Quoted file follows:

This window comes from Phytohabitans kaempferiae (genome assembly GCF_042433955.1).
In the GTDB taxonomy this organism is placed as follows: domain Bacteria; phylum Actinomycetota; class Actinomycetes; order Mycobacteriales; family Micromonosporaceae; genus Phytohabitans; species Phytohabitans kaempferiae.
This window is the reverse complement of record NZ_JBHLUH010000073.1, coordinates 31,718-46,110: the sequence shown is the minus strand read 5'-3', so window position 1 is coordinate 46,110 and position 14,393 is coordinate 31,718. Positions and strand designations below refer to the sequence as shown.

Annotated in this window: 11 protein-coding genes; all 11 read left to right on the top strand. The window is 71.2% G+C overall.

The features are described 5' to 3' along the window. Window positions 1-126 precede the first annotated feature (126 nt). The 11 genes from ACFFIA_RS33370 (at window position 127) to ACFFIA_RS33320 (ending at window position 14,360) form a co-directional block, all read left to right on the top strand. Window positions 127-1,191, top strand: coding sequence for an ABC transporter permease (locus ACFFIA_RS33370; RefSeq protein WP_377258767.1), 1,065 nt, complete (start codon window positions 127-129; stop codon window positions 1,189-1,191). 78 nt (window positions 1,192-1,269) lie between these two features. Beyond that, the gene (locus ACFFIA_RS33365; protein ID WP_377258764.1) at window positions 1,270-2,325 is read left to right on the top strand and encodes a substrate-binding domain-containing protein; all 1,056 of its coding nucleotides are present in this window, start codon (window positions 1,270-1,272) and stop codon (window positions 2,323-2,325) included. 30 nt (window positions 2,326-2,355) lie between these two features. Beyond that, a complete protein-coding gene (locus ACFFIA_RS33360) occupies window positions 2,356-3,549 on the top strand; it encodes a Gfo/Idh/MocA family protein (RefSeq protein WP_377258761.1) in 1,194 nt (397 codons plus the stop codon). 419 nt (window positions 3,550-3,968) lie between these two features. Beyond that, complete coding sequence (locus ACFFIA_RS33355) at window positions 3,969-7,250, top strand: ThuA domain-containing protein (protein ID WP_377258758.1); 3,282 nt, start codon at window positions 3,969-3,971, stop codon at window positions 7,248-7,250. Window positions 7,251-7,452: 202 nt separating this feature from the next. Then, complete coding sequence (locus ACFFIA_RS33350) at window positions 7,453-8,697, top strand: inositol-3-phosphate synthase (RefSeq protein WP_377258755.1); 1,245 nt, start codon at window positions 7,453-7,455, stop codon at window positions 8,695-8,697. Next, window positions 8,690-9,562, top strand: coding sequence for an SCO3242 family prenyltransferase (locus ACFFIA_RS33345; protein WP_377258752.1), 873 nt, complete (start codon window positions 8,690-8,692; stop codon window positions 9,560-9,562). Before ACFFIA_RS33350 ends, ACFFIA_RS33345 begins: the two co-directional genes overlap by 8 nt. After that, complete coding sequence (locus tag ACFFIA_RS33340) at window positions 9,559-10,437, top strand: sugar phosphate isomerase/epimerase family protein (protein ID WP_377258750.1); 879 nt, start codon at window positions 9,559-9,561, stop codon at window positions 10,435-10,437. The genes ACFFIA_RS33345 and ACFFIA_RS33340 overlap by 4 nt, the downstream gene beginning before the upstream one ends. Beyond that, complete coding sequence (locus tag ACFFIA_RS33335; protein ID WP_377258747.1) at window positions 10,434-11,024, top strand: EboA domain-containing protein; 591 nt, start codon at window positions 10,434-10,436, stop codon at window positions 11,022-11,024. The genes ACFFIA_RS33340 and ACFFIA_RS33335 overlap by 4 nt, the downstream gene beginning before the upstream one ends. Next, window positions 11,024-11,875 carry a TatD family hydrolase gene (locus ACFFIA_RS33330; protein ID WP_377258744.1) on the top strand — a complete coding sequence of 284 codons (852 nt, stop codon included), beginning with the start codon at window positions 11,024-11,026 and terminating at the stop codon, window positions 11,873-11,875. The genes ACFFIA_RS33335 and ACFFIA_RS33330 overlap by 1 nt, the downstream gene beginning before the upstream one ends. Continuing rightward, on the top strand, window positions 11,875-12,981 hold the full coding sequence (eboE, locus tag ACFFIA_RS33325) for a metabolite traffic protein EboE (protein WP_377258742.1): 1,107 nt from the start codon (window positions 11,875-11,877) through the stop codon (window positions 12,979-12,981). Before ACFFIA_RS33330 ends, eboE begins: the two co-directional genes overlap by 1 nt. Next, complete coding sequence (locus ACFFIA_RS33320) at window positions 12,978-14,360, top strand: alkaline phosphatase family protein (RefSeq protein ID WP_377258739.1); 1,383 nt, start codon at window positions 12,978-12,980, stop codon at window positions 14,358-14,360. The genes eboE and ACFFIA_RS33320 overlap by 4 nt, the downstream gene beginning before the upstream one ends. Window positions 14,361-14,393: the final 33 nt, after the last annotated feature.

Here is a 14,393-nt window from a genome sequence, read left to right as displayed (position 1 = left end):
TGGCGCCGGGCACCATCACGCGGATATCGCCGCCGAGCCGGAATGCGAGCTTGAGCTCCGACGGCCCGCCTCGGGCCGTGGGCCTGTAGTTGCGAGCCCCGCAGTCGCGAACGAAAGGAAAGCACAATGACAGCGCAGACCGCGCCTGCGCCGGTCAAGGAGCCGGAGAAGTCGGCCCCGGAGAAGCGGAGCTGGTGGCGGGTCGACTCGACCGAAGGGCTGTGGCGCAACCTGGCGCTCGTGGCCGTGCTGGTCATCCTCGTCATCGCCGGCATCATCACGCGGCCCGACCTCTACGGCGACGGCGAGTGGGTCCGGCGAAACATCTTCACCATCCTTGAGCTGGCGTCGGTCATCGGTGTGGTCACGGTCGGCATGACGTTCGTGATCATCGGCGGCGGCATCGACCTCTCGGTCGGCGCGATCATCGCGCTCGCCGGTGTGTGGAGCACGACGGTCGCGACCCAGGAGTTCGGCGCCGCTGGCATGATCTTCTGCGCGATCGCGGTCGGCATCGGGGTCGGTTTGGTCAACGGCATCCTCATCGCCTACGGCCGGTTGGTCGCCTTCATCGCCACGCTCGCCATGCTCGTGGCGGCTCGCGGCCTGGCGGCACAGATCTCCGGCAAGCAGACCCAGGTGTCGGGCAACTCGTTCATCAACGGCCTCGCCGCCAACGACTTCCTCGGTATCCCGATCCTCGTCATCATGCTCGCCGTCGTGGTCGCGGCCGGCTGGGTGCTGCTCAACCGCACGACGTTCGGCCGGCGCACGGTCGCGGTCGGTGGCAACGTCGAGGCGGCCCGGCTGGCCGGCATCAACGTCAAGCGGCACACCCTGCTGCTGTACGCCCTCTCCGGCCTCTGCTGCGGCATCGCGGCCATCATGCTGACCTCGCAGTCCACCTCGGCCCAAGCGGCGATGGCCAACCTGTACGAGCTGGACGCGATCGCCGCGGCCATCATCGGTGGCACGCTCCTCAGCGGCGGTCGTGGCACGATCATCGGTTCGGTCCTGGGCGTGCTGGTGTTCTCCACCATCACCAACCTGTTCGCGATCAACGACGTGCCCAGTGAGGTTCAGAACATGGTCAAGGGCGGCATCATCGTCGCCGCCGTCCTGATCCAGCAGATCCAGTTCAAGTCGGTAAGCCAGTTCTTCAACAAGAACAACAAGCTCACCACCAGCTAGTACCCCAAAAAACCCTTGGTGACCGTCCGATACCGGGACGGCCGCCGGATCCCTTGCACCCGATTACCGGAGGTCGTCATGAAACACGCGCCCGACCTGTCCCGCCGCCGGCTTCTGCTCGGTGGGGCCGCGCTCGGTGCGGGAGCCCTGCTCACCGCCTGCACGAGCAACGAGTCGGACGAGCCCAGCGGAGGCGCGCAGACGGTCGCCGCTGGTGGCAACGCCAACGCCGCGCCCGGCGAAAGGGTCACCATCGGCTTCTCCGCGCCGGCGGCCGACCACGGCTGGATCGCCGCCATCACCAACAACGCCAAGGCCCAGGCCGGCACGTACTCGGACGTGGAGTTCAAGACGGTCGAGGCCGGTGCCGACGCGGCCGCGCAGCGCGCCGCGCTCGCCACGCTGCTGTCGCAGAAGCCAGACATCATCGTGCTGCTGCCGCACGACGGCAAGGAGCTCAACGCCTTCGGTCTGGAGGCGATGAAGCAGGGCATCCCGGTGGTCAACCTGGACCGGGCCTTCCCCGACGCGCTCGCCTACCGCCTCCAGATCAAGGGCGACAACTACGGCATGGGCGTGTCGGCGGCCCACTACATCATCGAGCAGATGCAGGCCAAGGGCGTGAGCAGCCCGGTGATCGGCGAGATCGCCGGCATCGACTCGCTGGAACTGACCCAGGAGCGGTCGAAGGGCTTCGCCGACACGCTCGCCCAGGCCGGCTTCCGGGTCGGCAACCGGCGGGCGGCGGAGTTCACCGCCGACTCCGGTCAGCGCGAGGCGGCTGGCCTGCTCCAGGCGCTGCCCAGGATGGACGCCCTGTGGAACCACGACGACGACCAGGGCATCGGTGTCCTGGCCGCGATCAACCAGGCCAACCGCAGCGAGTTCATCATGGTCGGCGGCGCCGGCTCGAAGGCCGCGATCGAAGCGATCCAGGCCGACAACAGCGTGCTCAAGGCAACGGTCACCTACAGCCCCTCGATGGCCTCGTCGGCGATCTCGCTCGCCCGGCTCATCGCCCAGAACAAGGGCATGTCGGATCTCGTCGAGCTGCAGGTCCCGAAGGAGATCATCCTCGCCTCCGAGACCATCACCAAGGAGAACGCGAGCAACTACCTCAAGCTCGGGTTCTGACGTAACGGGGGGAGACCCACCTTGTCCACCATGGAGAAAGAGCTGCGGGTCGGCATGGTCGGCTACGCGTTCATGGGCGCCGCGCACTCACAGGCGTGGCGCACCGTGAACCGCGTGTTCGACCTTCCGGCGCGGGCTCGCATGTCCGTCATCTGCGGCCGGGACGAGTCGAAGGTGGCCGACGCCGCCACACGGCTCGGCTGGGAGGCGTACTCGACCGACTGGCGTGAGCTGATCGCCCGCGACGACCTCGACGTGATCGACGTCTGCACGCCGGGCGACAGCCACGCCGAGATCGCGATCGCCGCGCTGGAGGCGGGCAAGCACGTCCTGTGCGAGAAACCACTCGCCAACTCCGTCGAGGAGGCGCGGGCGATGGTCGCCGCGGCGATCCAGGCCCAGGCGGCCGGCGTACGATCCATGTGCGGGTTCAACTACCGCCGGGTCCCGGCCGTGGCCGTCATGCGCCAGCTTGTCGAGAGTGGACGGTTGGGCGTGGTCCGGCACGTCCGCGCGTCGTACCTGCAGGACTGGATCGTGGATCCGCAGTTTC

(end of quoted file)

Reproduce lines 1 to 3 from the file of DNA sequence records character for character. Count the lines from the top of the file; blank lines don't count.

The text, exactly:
This window comes from Phytohabitans kaempferiae (genome assembly GCF_042433955.1).
In the GTDB taxonomy this organism is placed as follows: domain Bacteria; phylum Actinomycetota; class Actinomycetes; order Mycobacteriales; family Micromonosporaceae; genus Phytohabitans; species Phytohabitans kaempferiae.
This window is the reverse complement of record NZ_JBHLUH010000073.1, coordinates 31,718-46,110: the sequence shown is the minus strand read 5'-3', so window position 1 is coordinate 46,110 and position 14,393 is coordinate 31,718. Positions and strand designations below refer to the sequence as shown.